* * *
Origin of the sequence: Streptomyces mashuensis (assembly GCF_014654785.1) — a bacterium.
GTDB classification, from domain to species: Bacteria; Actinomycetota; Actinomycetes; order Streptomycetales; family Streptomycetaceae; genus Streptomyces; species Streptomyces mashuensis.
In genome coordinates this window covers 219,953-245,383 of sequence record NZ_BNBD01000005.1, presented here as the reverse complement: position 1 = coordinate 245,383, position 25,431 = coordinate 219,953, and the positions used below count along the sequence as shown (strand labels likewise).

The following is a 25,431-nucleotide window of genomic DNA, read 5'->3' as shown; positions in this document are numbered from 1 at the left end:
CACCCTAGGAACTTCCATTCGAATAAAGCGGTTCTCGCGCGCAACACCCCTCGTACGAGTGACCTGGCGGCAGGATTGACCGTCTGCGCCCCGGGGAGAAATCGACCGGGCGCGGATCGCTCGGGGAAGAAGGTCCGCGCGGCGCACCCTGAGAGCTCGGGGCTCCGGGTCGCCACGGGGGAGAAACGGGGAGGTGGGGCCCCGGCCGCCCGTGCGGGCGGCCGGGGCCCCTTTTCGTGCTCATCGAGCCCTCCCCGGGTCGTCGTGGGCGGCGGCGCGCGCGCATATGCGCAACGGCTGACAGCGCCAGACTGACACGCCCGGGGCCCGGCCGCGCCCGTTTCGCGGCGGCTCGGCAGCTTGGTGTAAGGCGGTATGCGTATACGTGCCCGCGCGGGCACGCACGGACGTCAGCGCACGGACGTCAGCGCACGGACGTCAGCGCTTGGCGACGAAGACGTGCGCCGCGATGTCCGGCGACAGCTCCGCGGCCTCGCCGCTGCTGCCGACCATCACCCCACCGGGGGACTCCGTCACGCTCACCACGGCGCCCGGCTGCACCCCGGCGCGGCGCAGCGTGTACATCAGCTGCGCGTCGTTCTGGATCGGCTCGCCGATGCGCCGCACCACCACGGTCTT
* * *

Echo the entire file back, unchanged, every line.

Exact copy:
Origin of the sequence: Streptomyces mashuensis (assembly GCF_014654785.1) — a bacterium.
GTDB classification, from domain to species: Bacteria; Actinomycetota; Actinomycetes; order Streptomycetales; family Streptomycetaceae; genus Streptomyces; species Streptomyces mashuensis.
In genome coordinates this window covers 219,953-245,383 of sequence record NZ_BNBD01000005.1, presented here as the reverse complement: position 1 = coordinate 245,383, position 25,431 = coordinate 219,953, and the positions used below count along the sequence as shown (strand labels likewise).

The following is a 25,431-nucleotide window of genomic DNA, read 5'->3' as shown; positions in this document are numbered from 1 at the left end:
CACCCTAGGAACTTCCATTCGAATAAAGCGGTTCTCGCGCGCAACACCCCTCGTACGAGTGACCTGGCGGCAGGATTGACCGTCTGCGCCCCGGGGAGAAATCGACCGGGCGCGGATCGCTCGGGGAAGAAGGTCCGCGCGGCGCACCCTGAGAGCTCGGGGCTCCGGGTCGCCACGGGGGAGAAACGGGGAGGTGGGGCCCCGGCCGCCCGTGCGGGCGGCCGGGGCCCCTTTTCGTGCTCATCGAGCCCTCCCCGGGTCGTCGTGGGCGGCGGCGCGCGCGCATATGCGCAACGGCTGACAGCGCCAGACTGACACGCCCGGGGCCCGGCCGCGCCCGTTTCGCGGCGGCTCGGCAGCTTGGTGTAAGGCGGTATGCGTATACGTGCCCGCGCGGGCACGCACGGACGTCAGCGCACGGACGTCAGCGCACGGACGTCAGCGCTTGGCGACGAAGACGTGCGCCGCGATGTCCGGCGACAGCTCCGCGGCCTCGCCGCTGCTGCCGACCATCACCCCACCGGGGGACTCCGTCACGCTCACCACGGCGCCCGGCTGCACCCCGGCGCGGCGCAGCGTGTACATCAGCTGCGCGTCGTTCTGGATCGGCTCGCCGATGCGCCGCACCACCACGGTCTT